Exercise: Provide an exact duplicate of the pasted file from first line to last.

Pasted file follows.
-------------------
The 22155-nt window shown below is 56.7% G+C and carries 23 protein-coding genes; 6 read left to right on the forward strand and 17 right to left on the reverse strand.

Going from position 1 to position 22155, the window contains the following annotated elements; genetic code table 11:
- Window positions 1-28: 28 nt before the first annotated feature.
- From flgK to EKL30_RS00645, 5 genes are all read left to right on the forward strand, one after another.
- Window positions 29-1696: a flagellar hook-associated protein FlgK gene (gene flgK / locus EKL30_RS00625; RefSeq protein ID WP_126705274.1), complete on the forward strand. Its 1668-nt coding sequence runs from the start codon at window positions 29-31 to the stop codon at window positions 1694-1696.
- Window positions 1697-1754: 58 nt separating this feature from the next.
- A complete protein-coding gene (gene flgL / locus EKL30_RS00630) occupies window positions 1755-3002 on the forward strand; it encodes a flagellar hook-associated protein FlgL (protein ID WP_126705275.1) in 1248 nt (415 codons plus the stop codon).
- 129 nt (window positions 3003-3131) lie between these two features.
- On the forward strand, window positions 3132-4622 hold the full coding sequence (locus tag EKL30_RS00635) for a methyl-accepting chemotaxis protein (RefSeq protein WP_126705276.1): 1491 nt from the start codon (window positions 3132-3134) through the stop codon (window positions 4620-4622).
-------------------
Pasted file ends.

The 22155-nt window shown below is 56.7% G+C and carries 23 protein-coding genes; 6 read left to right on the forward strand and 17 right to left on the reverse strand.

Going from position 1 to position 22155, the window contains the following annotated elements; genetic code table 11:
- Window positions 1-28: 28 nt before the first annotated feature.
- From flgK to EKL30_RS00645, 5 genes are all read left to right on the forward strand, one after another.
- Window positions 29-1696: a flagellar hook-associated protein FlgK gene (gene flgK / locus EKL30_RS00625; RefSeq protein ID WP_126705274.1), complete on the forward strand. Its 1668-nt coding sequence runs from the start codon at window positions 29-31 to the stop codon at window positions 1694-1696.
- Window positions 1697-1754: 58 nt separating this feature from the next.
- A complete protein-coding gene (gene flgL / locus EKL30_RS00630) occupies window positions 1755-3002 on the forward strand; it encodes a flagellar hook-associated protein FlgL (protein ID WP_126705275.1) in 1248 nt (415 codons plus the stop codon).
- 129 nt (window positions 3003-3131) lie between these two features.
- On the forward strand, window positions 3132-4622 hold the full coding sequence (locus tag EKL30_RS00635) for a methyl-accepting chemotaxis protein (RefSeq protein WP_126705276.1): 1491 nt from the start codon (window positions 3132-3134) through the stop codon (window positions 4620-4622).